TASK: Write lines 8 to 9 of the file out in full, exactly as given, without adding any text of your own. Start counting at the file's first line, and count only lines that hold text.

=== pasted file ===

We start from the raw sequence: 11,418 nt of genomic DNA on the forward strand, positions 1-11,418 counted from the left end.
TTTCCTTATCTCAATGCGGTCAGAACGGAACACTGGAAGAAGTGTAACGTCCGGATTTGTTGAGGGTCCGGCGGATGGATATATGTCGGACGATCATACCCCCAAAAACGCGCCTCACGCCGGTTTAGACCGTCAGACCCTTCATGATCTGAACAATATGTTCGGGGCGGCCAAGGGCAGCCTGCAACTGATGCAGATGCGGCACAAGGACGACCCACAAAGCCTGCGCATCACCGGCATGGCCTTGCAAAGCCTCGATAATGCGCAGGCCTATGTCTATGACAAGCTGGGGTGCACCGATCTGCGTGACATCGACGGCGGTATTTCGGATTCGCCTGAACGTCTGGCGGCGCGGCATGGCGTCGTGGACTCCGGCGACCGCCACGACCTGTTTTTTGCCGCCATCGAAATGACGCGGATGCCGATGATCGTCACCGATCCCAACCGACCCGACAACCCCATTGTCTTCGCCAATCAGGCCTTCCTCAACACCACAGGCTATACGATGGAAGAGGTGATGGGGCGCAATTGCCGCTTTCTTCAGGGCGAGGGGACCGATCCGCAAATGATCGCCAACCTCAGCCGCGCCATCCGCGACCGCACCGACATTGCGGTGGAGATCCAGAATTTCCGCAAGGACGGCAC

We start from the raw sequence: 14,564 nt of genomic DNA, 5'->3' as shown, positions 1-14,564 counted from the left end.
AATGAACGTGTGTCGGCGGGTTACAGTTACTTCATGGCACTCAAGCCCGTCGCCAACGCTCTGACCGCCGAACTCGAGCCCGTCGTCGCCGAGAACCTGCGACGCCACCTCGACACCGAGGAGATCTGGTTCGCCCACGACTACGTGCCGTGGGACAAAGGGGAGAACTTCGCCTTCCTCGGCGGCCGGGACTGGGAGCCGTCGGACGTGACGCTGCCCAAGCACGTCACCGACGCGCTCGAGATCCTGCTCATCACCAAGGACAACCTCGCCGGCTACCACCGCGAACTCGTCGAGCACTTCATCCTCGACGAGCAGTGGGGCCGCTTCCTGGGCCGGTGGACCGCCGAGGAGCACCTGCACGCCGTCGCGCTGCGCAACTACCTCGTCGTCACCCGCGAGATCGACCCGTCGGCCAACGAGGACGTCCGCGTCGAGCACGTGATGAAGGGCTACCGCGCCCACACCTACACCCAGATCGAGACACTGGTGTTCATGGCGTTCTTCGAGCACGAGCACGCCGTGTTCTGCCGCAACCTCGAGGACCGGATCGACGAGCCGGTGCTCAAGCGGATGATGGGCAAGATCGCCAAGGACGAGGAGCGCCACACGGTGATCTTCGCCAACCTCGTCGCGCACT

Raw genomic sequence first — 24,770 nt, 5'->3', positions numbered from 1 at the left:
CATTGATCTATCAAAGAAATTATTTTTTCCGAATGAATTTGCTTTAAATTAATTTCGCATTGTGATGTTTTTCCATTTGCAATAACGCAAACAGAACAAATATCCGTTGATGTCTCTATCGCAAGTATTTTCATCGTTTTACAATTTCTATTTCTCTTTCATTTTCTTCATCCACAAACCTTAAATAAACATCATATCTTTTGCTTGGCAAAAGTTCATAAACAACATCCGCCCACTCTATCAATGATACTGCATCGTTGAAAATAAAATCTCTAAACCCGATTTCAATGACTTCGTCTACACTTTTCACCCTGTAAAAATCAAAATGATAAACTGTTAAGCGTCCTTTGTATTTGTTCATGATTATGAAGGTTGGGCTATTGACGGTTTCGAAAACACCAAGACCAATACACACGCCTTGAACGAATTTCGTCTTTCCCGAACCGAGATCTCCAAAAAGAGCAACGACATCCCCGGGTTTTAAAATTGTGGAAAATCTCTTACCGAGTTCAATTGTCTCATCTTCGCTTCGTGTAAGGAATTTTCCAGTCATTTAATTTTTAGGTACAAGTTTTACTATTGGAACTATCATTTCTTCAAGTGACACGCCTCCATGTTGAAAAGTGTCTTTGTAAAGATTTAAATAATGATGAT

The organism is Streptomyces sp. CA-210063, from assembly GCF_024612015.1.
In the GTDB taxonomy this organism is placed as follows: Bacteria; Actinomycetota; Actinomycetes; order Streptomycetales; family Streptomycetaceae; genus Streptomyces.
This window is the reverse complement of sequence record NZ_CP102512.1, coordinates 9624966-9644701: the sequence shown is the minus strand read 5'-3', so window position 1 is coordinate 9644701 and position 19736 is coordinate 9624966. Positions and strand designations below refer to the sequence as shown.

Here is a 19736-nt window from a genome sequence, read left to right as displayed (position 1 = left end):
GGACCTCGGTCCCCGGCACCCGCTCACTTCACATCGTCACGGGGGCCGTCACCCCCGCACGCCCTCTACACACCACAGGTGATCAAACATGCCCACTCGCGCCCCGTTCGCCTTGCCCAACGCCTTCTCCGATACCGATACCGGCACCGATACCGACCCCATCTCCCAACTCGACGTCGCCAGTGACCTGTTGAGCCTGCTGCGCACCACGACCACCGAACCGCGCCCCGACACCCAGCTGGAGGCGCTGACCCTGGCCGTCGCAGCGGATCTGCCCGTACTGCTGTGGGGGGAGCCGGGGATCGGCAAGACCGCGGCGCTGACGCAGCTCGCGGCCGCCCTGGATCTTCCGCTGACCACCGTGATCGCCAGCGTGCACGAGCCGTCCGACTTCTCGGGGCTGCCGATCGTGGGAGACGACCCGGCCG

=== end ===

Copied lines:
In the GTDB taxonomy this organism is placed as follows: Bacteria; Actinomycetota; Actinomycetes; order Streptomycetales; family Streptomycetaceae; genus Streptomyces.
This window is the reverse complement of sequence record NZ_CP102512.1, coordinates 9624966-9644701: the sequence shown is the minus strand read 5'-3', so window position 1 is coordinate 9644701 and position 19736 is coordinate 9624966. Positions and strand designations below refer to the sequence as shown.